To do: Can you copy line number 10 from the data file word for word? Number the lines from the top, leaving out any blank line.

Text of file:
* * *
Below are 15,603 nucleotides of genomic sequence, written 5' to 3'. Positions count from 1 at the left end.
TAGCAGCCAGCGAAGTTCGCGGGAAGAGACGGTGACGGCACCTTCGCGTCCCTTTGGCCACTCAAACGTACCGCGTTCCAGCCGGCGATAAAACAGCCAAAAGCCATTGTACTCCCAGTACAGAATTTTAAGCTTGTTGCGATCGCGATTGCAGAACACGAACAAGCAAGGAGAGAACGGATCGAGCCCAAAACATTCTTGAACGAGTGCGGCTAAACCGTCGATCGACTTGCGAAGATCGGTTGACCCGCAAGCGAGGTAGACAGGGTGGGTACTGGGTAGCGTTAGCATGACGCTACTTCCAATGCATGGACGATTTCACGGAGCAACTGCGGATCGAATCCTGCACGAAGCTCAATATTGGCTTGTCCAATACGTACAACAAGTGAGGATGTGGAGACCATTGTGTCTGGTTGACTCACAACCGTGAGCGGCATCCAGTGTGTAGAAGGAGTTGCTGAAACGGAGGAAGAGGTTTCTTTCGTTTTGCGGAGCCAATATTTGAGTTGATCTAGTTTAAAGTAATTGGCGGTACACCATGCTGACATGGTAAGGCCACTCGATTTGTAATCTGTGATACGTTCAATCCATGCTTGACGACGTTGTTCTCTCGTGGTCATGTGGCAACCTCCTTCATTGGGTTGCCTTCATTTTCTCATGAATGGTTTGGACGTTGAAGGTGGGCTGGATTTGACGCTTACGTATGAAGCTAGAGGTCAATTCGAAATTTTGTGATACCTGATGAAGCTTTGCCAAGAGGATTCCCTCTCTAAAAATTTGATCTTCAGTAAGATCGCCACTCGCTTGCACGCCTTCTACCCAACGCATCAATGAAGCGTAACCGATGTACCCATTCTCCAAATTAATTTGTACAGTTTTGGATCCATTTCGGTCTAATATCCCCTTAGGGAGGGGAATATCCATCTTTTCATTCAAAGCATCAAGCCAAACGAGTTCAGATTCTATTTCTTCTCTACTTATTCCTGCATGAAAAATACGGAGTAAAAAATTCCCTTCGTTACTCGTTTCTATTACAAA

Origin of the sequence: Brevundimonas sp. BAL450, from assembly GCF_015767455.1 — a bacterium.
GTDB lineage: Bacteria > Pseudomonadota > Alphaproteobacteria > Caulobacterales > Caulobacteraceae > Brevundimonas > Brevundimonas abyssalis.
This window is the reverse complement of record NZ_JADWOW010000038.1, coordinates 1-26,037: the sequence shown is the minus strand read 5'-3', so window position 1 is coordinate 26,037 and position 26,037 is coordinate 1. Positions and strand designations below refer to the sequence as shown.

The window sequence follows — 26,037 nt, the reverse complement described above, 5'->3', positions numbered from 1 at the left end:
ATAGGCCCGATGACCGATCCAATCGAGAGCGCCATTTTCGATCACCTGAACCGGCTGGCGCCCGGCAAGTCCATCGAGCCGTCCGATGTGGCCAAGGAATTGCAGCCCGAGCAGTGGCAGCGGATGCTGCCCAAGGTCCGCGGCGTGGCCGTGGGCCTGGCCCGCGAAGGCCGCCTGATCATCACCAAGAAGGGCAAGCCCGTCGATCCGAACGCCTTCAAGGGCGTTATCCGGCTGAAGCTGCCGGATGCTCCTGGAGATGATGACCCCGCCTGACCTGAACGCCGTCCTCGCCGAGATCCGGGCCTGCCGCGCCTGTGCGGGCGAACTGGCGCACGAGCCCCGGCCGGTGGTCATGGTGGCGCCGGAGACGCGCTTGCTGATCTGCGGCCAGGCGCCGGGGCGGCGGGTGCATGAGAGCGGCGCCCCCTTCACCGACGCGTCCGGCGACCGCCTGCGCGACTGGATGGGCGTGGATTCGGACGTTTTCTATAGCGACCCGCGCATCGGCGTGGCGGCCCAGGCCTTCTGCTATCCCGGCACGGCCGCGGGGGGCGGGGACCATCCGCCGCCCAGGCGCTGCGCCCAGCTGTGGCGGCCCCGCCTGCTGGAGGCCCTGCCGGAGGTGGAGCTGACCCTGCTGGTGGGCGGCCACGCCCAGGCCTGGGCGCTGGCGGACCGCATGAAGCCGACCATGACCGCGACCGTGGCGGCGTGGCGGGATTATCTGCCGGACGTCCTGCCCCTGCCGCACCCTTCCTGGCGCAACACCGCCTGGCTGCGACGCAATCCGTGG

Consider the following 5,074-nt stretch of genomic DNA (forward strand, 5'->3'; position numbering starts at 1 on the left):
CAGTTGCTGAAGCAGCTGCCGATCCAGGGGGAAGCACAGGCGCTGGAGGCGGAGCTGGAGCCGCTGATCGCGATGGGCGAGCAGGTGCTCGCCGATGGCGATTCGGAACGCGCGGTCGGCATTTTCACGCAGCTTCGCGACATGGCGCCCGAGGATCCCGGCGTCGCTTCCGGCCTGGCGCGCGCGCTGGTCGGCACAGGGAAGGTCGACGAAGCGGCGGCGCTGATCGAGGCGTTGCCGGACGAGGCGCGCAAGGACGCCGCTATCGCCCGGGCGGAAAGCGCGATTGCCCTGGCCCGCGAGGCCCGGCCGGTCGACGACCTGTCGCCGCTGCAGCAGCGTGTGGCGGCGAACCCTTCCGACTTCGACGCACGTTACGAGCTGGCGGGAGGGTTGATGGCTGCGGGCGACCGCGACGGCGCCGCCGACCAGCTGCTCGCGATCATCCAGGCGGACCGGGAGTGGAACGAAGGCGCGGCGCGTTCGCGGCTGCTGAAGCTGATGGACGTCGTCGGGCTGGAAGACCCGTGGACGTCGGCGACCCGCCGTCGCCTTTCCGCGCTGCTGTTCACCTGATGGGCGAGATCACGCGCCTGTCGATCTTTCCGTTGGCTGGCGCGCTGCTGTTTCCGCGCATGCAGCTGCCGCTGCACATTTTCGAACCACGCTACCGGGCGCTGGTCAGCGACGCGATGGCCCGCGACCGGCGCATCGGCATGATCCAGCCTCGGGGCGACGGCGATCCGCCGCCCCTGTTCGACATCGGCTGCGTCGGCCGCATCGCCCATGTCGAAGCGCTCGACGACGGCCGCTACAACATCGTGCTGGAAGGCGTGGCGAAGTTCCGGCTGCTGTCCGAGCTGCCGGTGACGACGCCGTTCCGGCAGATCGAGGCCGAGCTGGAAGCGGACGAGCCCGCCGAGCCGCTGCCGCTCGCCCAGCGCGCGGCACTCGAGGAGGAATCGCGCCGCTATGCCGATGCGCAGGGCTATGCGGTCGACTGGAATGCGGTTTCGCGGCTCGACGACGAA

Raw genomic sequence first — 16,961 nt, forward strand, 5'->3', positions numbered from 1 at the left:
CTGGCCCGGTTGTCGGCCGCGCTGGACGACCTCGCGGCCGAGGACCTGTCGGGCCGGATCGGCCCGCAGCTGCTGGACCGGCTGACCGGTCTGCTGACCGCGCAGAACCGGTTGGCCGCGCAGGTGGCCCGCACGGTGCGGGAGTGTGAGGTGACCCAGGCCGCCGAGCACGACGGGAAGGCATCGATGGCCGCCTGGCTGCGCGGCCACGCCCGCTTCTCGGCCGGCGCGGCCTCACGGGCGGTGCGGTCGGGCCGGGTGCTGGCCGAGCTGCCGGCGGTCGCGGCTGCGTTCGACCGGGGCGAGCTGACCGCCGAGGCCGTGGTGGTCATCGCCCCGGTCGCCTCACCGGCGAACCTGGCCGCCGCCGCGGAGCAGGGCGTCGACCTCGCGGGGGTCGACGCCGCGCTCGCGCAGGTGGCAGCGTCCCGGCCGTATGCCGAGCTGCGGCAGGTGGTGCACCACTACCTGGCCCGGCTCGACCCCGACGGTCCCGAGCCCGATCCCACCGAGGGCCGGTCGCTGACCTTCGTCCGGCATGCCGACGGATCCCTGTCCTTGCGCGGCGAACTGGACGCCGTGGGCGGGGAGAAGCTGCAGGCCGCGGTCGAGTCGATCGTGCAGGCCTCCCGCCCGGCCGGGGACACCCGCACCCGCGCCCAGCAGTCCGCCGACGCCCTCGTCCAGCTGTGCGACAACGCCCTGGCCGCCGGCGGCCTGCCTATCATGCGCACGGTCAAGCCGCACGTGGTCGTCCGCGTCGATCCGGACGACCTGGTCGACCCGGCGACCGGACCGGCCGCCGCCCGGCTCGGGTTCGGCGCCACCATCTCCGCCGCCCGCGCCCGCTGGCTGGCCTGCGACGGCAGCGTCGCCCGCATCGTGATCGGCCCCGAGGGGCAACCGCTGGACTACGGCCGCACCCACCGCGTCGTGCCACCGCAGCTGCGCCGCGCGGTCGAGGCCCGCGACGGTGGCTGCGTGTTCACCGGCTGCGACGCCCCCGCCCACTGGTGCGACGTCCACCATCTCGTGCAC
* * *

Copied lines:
Raw genomic sequence first — 16,961 nt, forward strand, 5'->3', positions numbered from 1 at the left: